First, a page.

Despite what I seem to blog about most, there’s more to trust account management than worrying about scams. Much more. And, being that it’s Thursday, I thought I’d harken back to a blog I posted in April 2015.
But first, the back story.
I pay my mortgage by phone. During each of my monthly calls, the very kind robot tells me that “our records indicate that you last made payment using account number xxxxxx.” Then, the robot asks me if I’d like to use the same account. I always press 1 for “yes.”
Which gets me to the point of this post.
I don’t know how often it happens, but I suspect that it is not uncommon for a client to ask a lawyer to use funds in trust to pay a client’s credit card bill. Assuming the lawyer is holding sufficient funds from the client to cover the payment, nothing in the rules prohibits the lawyer from acceding to the request.
Exercise caution when choosing to pay a client’s creditors. It is probably a very bad idea to pay in the same manner that I pay my mortgage. And, as this case proves, well-intentioned deeds do not necessarily go unsactioned.
Any act that provides a third-party with access to a client trust account is serious problem.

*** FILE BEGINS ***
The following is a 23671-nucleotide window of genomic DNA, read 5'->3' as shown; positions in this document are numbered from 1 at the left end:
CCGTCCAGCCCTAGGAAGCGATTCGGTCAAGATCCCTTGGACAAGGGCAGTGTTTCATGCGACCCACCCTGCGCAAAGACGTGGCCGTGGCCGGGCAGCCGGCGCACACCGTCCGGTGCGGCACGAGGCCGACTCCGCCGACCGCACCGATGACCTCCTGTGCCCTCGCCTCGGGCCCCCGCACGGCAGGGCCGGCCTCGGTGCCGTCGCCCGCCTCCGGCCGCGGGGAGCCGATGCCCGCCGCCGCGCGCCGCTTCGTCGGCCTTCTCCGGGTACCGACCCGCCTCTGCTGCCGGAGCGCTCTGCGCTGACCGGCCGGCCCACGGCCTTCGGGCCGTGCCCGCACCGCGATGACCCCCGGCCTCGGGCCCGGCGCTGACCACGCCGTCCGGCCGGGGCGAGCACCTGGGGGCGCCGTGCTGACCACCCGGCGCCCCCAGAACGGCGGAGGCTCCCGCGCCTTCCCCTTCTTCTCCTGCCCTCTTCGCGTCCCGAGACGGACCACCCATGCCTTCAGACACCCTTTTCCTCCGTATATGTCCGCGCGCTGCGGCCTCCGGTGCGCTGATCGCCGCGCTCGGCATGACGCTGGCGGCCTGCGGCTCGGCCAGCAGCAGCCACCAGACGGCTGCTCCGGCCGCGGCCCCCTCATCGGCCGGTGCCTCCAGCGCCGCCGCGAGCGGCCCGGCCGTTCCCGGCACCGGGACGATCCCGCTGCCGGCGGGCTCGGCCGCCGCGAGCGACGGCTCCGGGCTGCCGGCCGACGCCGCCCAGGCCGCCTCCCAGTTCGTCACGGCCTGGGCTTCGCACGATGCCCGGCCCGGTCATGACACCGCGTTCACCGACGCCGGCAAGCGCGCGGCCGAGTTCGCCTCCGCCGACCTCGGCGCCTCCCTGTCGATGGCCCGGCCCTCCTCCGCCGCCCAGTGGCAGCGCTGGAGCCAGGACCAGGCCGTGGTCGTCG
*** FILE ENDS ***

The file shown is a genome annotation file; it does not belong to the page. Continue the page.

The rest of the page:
Here’s the rub: imagine you disburse from trust to the creditor. Imagine further that, like the bank that holds my mortgage, the client’s creditor links your trust account number to the client’s debt. Finally, imagine that the next time client calls in to make a payment, the very kind robot tells client “our records indicate that you last made payment using account number xxxxx . . . would you like to use the same account again? Press 1 for ‘yes’ ?”
I don’t know about you, but when I pay my mortgage by phone I press “1” for “yes” as soon as the robot starts to ask the question, without even waiting to hear the account number that’s on file. A client who does the same might unwittingly cause payment to be made from the lawyer’s trust account. Funds belonging to other clients might be used to cover the transaction. That’s a violation of Rule 1.15(f)(2).
For more on this scenario, please review this post from April 2015.
Kudos and thank you to long-time reader Peter Zuk.